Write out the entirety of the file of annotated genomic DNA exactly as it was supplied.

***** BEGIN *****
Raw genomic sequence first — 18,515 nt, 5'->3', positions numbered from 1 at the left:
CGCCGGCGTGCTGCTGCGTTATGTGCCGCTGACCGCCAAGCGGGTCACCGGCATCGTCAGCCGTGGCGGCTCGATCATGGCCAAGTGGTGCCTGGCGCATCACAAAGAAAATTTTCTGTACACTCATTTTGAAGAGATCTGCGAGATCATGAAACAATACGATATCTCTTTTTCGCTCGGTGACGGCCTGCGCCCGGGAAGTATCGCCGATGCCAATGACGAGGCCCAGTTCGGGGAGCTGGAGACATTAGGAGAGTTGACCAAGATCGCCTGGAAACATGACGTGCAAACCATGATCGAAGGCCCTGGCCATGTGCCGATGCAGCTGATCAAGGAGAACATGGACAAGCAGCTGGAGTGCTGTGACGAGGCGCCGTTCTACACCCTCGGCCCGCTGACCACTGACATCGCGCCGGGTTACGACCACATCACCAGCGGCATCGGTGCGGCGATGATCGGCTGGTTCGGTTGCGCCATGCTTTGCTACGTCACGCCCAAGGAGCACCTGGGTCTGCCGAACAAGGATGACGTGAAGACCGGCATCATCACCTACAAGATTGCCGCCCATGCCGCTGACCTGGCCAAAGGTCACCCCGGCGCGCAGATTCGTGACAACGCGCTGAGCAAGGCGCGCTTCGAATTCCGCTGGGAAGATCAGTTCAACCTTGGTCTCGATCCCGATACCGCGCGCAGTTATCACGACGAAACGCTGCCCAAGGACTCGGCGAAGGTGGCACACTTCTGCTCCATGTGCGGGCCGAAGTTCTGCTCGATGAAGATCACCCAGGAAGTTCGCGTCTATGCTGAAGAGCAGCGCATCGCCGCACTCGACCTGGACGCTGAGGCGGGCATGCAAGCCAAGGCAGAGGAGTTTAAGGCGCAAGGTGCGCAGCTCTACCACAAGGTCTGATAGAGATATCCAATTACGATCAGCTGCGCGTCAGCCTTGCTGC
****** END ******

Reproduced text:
Raw genomic sequence first — 18,515 nt, 5'->3', positions numbered from 1 at the left:
CGCCGGCGTGCTGCTGCGTTATGTGCCGCTGACCGCCAAGCGGGTCACCGGCATCGTCAGCCGTGGCGGCTCGATCATGGCCAAGTGGTGCCTGGCGCATCACAAAGAAAATTTTCTGTACACTCATTTTGAAGAGATCTGCGAGATCATGAAACAATACGATATCTCTTTTTCGCTCGGTGACGGCCTGCGCCCGGGAAGTATCGCCGATGCCAATGACGAGGCCCAGTTCGGGGAGCTGGAGACATTAGGAGAGTTGACCAAGATCGCCTGGAAACATGACGTGCAAACCATGATCGAAGGCCCTGGCCATGTGCCGATGCAGCTGATCAAGGAGAACATGGACAAGCAGCTGGAGTGCTGTGACGAGGCGCCGTTCTACACCCTCGGCCCGCTGACCACTGACATCGCGCCGGGTTACGACCACATCACCAGCGGCATCGGTGCGGCGATGATCGGCTGGTTCGGTTGCGCCATGCTTTGCTACGTCACGCCCAAGGAGCACCTGGGTCTGCCGAACAAGGATGACGTGAAGACCGGCATCATCACCTACAAGATTGCCGCCCATGCCGCTGACCTGGCCAAAGGTCACCCCGGCGCGCAGATTCGTGACAACGCGCTGAGCAAGGCGCGCTTCGAATTCCGCTGGGAAGATCAGTTCAACCTTGGTCTCGATCCCGATACCGCGCGCAGTTATCACGACGAAACGCTGCCCAAGGACTCGGCGAAGGTGGCACACTTCTGCTCCATGTGCGGGCCGAAGTTCTGCTCGATGAAGATCACCCAGGAAGTTCGCGTCTATGCTGAAGAGCAGCGCATCGCCGCACTCGACCTGGACGCTGAGGCGGGCATGCAAGCCAAGGCAGAGGAGTTTAAGGCGCAAGGTGCGCAGCTCTACCACAAGGTCTGATAGAGATATCCAATTACGATCAGCTGCGCGTCAGCCTTGCTGC